Second, if there is so much latent risk in the system that has emerged over the last four years, what is next?
It seems naive to assume that the particular pattern of events that we have seen in recent years represents a full manifestation of hidden risk.
Moreover, what we have seen has been a string of medium-sized cats in which metro areas with peak exposures have largely been spared.
What happens when Miami is hit by a Cat 4 or 5 storm? Or Tokyo by a powerful earthquake?
Are the most extreme losses as badly modelled and imperfectly understood as small-to-medium-sized cats seem to be?
Third, the cat market’s biggest concern over the last decade has been a perceived structural reduction in returns driven by ILS. In focusing there it may have been looking the wrong way on threats.
The maturation of the ILS market certainly drove a significant drop off in cat pricing, with cat pricing falling 30% from 2012 levels by its 2017 nadir.
And at least from 2017 to 2018, ILS capital flows disrupted reinsurers’ ability to exercise their historic post-loss imposition of payback pricing.
These pressures have eased through ILS’ 2018-20 travails, although there were signs of a recovery from ILS around 1 January.
All along, however, the bigger threat may have been around latent risk, including the part played in that phenomenon by the claims inflation driven by climate change.
Industry messaging around the latter part of this is certainly gaining pace, although the degree to which it is built into reinsurer models is questionable. (See Inside P&C’s Climate change - The cat market’s social inflation?)
But talking about latent risk in the round also represents a mea culpa on the part of reinsurers and is therefore more difficult public messaging than an evolving risk picture.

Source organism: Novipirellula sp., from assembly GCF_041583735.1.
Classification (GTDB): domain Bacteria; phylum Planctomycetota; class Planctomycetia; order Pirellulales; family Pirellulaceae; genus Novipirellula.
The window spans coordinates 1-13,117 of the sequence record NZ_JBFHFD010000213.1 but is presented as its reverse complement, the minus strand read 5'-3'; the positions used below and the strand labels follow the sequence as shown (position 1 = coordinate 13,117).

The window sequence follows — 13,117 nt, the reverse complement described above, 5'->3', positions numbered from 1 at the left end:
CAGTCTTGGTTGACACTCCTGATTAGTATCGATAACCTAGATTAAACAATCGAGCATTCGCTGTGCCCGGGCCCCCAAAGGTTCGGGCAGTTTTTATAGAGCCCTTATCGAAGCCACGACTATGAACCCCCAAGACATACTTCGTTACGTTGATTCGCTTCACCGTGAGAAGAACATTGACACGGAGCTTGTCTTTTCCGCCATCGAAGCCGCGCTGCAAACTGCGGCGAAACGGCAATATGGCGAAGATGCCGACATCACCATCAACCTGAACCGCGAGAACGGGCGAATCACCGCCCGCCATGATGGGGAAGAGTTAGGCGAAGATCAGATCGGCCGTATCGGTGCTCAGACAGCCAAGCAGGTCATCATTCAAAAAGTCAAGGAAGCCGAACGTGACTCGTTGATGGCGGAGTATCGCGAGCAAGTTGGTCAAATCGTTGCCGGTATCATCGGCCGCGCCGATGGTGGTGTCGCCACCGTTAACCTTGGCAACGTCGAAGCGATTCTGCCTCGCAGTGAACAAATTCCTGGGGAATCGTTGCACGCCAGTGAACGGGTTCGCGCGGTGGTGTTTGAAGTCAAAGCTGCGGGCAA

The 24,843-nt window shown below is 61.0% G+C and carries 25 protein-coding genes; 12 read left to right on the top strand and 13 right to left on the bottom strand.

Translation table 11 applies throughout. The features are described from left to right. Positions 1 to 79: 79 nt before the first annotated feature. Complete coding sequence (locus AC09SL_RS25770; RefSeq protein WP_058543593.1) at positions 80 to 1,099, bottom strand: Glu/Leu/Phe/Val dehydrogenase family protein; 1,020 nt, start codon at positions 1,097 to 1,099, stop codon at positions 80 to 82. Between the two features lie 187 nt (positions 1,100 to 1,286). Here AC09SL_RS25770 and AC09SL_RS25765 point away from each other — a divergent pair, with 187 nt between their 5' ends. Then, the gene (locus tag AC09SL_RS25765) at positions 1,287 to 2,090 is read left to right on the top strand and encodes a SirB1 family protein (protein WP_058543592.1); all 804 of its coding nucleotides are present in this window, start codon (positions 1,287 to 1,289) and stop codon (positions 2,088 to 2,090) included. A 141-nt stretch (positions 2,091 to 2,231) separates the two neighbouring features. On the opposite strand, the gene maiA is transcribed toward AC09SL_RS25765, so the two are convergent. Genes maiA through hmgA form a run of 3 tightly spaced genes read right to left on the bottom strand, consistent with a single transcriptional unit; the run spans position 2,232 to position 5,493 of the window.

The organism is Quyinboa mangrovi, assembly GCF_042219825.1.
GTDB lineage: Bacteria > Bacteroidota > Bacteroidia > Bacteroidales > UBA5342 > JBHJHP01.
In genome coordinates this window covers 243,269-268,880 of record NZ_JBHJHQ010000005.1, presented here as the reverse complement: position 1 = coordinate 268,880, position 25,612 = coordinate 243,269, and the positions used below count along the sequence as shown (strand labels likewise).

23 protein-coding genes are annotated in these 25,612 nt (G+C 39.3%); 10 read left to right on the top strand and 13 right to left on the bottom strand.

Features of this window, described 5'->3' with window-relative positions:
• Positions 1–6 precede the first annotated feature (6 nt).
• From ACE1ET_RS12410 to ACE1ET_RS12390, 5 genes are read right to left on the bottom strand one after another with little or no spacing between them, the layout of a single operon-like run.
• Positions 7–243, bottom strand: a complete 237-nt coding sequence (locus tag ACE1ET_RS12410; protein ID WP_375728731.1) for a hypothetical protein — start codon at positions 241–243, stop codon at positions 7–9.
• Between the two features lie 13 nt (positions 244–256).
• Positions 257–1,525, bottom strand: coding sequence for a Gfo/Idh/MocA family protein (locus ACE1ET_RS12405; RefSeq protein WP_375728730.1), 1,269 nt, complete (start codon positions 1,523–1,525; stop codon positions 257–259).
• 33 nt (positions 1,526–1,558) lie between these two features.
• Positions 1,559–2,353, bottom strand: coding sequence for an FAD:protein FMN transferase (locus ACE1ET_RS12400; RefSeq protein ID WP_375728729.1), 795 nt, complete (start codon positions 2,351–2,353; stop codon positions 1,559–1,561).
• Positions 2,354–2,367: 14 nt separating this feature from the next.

However, even here you could argue that messaging may be showing some signs of changing, with Swiss Re indicating that 50% of its losses have come from secondary – or largely unmodelled – perils over the last few years, risk which it said it is now actively trying to scale back.
Fourth, investors hate volatility in results, and the more latent risk is made manifest, the more likely it is that boards will push management teams to reassess their approach to cat risk.
When events like this happen, the traditional market tends to focus on the predicted reaction of ILS investors to badly modelled or little understood exposures.
But just as ILS investors may feel they have yet further confirmation here that models are inadequate and that their managers do not understand the risk that they are originating, surely boards at traditional carriers must be asking questions about capital allocation to cat lines.
With rumours picking up that some major reinsurers may not be paying staff bonuses based on 2020 results, there is also scope for board scepticism to meet the amplifying force of out-of-pocket staff to prompt a change in underwriting behaviour.
And if that is too much to expect in a well capitalised reinsurance market keen to show growth to demonstrate effective timing cycle, it should at least prompt a little soul-searching.